KISS, Press


By JERRY WOFFORD World Scene Writer

It was a double dose of headbanging rock and nostalgia at the BOK Center last night when Def Leppard joined the KISS Army for a fun, lively show, to say the least.

For those who have not seen a KISS show, it is a spectacle. It was my first time, and you hear stories, but the production, loud guitar riffs and energy were beyond all expectations.

Def Leppard started the double bill show (following a great opening set from The Dead Daisies). Their sound was strong, with impressive, long guitar solos from multiple members during crowd favorites like “Animal,” “Foolin,'” and “Rock of Ages” and “Pour Some Sugar on Me.”

Joe Elliott on lead vocals showed his strength with his raspy, deep range and high rock screams.

It had that classic hard rock sound with the soaring guitar, basic vocal harmonies from the band members and pounding drum work, with drummer Rick Allen doing things most drummers with two arms could not do. Watching Allen work was very impressive and a thrill to watch.

Def Leppard showed several videos and photos from their early days as a band in the late 1970s and ’80s, which the crowd loved with the classic sounds of their youth. But, and the same goes for KISS, there were plenty of people who were not yet born when these bands were churning out hits and dominating radios. The nearly full arena cheered loud and hard throughout the shows.

Probably the loudest applause of the night came when Elliott said that $1 for each ticket sold throughout their entire summer tour would be donated to the Would Warriors Project, which aids those military members who were injured during the wars in Iraq and Afghanistan. They have been able to provide housing for a family already with the money raised for the tour, Elliott said.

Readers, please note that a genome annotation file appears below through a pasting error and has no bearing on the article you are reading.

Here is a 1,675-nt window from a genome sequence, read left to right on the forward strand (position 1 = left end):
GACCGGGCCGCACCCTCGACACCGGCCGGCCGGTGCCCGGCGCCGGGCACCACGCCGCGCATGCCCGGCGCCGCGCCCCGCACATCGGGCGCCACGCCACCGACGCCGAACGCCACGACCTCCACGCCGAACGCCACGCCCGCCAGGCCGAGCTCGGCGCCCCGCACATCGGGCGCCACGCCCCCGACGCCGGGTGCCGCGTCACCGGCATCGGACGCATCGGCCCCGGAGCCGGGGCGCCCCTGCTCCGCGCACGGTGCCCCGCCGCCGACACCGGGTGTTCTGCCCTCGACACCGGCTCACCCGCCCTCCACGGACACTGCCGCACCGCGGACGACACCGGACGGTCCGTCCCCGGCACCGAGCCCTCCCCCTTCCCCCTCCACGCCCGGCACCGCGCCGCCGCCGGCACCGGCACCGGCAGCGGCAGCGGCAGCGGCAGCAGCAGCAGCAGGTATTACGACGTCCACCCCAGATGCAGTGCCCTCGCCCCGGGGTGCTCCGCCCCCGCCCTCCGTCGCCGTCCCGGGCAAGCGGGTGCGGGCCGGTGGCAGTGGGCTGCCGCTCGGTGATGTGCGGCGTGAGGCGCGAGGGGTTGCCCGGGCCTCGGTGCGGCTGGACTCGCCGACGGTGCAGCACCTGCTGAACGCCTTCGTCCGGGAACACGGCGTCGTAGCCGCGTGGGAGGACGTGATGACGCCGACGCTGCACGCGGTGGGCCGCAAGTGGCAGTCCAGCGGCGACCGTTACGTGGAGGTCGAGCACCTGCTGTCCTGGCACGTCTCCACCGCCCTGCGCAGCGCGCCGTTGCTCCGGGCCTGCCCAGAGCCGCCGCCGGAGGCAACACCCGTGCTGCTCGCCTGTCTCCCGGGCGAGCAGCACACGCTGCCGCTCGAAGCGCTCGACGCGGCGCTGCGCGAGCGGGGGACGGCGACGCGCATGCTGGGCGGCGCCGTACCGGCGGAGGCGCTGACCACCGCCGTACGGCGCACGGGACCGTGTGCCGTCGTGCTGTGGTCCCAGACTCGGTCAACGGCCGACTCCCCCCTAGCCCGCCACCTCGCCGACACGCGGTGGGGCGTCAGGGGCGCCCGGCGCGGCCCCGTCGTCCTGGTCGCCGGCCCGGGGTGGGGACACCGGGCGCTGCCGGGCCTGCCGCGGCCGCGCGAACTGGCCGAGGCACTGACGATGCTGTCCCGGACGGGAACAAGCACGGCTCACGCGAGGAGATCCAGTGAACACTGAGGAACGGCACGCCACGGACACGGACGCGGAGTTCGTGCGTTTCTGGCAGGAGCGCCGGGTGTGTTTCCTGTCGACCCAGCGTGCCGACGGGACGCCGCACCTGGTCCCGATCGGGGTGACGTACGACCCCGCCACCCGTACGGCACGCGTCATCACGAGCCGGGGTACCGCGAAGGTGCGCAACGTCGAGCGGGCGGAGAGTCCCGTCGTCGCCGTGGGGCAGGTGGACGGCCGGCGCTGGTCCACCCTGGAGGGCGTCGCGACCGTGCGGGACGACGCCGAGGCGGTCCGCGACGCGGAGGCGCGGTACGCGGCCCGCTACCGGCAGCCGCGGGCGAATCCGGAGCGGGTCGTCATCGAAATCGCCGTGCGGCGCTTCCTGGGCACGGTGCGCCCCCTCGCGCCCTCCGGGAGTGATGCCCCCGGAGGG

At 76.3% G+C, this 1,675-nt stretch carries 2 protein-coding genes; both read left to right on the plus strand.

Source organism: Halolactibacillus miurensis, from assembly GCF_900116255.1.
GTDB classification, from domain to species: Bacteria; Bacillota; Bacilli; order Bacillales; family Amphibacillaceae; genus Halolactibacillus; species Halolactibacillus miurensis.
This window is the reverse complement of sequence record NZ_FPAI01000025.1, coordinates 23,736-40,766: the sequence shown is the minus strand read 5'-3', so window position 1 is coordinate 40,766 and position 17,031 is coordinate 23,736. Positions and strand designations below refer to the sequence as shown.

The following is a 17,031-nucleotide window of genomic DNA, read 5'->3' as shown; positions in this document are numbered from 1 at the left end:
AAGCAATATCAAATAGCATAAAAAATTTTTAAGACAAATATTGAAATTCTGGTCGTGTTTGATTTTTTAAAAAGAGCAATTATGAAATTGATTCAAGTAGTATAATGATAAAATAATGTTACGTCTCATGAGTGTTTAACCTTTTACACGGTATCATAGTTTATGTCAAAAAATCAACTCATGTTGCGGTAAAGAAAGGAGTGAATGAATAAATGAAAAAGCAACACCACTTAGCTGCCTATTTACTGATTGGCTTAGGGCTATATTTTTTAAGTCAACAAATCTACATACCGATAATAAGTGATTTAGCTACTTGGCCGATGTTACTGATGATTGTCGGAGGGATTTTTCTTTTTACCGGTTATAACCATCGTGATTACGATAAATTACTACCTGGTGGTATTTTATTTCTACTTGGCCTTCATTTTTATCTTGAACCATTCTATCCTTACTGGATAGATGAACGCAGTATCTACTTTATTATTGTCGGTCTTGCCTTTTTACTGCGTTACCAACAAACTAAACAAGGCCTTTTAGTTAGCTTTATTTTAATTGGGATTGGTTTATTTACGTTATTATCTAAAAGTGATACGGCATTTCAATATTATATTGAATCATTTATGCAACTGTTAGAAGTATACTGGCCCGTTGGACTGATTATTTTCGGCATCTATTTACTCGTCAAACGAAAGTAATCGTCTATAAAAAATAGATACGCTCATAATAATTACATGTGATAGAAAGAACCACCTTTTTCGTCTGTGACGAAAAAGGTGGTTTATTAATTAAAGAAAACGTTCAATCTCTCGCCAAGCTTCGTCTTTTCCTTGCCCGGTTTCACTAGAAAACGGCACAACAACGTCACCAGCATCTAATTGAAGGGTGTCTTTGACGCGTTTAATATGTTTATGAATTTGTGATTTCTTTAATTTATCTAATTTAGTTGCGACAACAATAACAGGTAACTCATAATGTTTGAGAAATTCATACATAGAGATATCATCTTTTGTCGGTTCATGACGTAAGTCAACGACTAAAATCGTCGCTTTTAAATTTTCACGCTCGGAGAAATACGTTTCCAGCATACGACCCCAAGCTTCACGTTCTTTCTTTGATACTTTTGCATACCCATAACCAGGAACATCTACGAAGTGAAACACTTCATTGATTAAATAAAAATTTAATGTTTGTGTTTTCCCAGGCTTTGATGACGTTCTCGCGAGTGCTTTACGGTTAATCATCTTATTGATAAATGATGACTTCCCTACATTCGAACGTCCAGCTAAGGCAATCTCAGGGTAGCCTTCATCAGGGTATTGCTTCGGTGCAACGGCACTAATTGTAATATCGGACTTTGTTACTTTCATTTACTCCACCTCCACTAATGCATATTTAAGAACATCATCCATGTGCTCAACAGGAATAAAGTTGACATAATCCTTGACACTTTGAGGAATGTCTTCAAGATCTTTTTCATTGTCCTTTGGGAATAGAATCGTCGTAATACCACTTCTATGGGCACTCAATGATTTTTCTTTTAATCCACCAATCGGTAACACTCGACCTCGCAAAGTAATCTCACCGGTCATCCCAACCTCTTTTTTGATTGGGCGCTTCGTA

An intermission gave stage hands time to assemble to spider-like stage for KISS while others unfurled banners that read “KISS ARMY” and “KISS” across the front of the stage.

The band members came down on top of the apparatus playing “Psycho Circus” and the crowd went nuts. It was intense and extreme, and an energy the band members — who were inducted into the Rock and Roll Hall of Fame this year — kept high throughout the show.

Screaming, electrifying guitar work and pulsing drums flooded the arena, with the solos from Tommy Thayer and Paul Stanley sometime literally lighting up the arena.

A song that didn’t include explosions, fire and flashing lights was an outlier. The pyrotechnics went off in a dazzling, bright explosion so often, especially at the beginning, that it seemed to double as a drum beat through the song.

How the performers were able to play, run and scream while wearing those elaborate and intense costumes is a mystery. After 40 years rocking hard across the world, the leaders of the KISS Army proved Friday night they still put on a show like none other.

“We’ve been coming to Tulsa for a long, long time,” Stanley said, with his iconic black star against the white face and bright red lips. “We’ve been coming here since before some of you were born.”

While the guitar work was explosive, the vocals were drowned out at some points, though when the whole band sang together, it was clearer.

The glam rock transformed into a spectacle of nightmare glam rock when the one and only Gene Simmons blew fire, then on a dark stage spit blood and flew up to another platform, his deep, penetrating bass guitar shaking the arena.

Stanley also took off, flying around the arena for another step up in the spectacle.

KISS played their hits and crowd favorites, including “Shout it Out Loud,” “Lick it Up,” “God of Thunder,” “Detroit Rock City” and “Rock and Roll All Nite.”

If there was enough explosions in the building, I think the bands and the crowd would have loved to rock all night. After 40 years, KISS showed no signs of retiring from the KISS Army.